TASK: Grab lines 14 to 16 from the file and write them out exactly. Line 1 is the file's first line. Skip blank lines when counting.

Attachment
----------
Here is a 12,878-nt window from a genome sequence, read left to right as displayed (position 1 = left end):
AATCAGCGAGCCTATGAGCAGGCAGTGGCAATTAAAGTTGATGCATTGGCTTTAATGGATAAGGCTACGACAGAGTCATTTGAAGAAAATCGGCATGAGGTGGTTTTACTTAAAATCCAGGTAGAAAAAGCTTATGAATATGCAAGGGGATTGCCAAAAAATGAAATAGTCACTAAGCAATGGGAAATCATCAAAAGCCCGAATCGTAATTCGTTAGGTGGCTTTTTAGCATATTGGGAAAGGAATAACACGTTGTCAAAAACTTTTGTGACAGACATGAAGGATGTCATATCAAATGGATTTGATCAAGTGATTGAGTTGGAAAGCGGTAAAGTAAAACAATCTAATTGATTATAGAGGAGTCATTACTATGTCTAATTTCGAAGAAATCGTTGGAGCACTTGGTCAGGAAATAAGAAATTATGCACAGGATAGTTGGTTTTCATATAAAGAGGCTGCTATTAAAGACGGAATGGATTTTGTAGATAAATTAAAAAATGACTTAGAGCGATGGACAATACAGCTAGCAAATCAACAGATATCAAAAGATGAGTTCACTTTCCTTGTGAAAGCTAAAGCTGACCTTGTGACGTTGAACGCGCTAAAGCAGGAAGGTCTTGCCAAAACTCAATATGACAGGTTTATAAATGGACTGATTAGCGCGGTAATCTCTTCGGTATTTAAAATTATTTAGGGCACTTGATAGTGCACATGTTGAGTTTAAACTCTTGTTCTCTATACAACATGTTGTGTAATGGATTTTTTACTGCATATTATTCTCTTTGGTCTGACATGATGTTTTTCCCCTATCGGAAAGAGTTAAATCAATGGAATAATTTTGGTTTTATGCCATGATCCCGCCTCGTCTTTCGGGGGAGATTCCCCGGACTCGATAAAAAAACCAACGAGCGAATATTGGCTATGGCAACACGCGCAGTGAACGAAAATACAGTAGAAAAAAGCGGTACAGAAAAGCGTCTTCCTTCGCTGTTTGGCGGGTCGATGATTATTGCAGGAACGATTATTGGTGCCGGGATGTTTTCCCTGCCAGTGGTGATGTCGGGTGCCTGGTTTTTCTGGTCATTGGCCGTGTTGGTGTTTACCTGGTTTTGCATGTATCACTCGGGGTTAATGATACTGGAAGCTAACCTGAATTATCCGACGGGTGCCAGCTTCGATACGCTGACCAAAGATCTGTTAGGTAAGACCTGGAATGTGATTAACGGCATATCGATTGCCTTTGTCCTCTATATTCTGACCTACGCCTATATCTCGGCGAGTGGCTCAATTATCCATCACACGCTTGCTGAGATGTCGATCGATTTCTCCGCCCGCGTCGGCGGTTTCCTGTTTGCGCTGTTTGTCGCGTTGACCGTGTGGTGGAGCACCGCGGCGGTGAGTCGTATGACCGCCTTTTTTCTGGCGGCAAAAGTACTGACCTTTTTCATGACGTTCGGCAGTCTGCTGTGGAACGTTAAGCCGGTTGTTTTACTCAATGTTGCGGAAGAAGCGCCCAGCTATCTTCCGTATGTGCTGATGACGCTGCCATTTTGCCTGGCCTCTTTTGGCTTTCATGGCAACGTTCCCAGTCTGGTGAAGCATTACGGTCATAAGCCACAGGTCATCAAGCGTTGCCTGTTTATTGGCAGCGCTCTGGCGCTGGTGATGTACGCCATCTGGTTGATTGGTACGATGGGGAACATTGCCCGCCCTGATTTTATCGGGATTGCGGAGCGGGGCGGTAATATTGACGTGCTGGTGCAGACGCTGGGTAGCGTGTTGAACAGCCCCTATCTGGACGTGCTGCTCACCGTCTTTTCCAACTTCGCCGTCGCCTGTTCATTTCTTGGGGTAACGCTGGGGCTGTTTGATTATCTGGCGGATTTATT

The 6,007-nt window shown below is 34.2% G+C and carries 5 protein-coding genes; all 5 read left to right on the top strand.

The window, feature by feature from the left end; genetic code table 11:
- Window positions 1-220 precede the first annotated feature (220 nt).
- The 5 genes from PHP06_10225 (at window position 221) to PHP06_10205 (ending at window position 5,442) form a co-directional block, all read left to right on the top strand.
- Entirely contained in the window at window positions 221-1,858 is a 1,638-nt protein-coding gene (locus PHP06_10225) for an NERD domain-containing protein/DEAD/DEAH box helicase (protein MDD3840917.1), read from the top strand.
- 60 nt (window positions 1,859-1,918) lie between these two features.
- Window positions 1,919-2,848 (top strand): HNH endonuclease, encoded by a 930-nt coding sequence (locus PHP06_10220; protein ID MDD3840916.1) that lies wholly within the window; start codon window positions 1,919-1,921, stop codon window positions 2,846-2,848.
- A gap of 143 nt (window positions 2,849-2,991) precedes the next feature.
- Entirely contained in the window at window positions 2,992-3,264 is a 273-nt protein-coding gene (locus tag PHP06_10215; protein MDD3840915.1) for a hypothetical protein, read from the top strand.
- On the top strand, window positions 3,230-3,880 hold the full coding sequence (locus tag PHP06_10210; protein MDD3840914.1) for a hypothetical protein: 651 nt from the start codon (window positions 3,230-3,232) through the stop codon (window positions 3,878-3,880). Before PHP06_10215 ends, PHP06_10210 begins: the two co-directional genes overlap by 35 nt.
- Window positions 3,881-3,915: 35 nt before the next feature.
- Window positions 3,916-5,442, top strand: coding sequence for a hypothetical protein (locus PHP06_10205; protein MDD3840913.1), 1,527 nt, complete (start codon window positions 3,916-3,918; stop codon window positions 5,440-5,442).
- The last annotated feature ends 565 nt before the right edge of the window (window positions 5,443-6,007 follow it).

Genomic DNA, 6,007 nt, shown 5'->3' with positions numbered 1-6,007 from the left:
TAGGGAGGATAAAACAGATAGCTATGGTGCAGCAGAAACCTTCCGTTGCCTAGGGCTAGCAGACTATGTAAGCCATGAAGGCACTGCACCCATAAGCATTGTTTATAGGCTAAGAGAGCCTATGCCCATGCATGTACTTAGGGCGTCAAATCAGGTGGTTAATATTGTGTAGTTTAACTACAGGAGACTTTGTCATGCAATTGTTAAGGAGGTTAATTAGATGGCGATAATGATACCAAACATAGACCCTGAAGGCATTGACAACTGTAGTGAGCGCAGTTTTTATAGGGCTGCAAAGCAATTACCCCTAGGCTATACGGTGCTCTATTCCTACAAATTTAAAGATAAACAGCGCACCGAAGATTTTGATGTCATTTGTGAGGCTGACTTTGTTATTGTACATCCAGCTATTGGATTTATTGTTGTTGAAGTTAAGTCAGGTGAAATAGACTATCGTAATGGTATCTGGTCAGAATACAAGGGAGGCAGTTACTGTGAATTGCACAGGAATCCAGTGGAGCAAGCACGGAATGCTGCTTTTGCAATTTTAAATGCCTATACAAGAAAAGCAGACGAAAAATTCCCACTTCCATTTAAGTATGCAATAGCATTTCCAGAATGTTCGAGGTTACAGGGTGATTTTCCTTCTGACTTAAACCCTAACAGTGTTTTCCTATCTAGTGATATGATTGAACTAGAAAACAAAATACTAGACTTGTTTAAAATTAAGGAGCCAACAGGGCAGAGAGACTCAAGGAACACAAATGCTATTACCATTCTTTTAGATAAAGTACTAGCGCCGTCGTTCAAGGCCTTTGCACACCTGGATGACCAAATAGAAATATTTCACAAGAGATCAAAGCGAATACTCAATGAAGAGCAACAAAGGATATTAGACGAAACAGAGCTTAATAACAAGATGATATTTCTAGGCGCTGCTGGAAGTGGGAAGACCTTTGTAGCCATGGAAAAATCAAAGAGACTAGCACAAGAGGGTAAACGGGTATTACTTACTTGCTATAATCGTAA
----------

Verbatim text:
- Window positions 3,916-5,442, top strand: coding sequence for a hypothetical protein (locus PHP06_10205; protein MDD3840913.1), 1,527 nt, complete (start codon window positions 3,916-3,918; stop codon window positions 5,440-5,442).
- The last annotated feature ends 565 nt before the right edge of the window (window positions 5,443-6,007 follow it).

Genomic DNA, 6,007 nt, shown 5'->3' with positions numbered 1-6,007 from the left: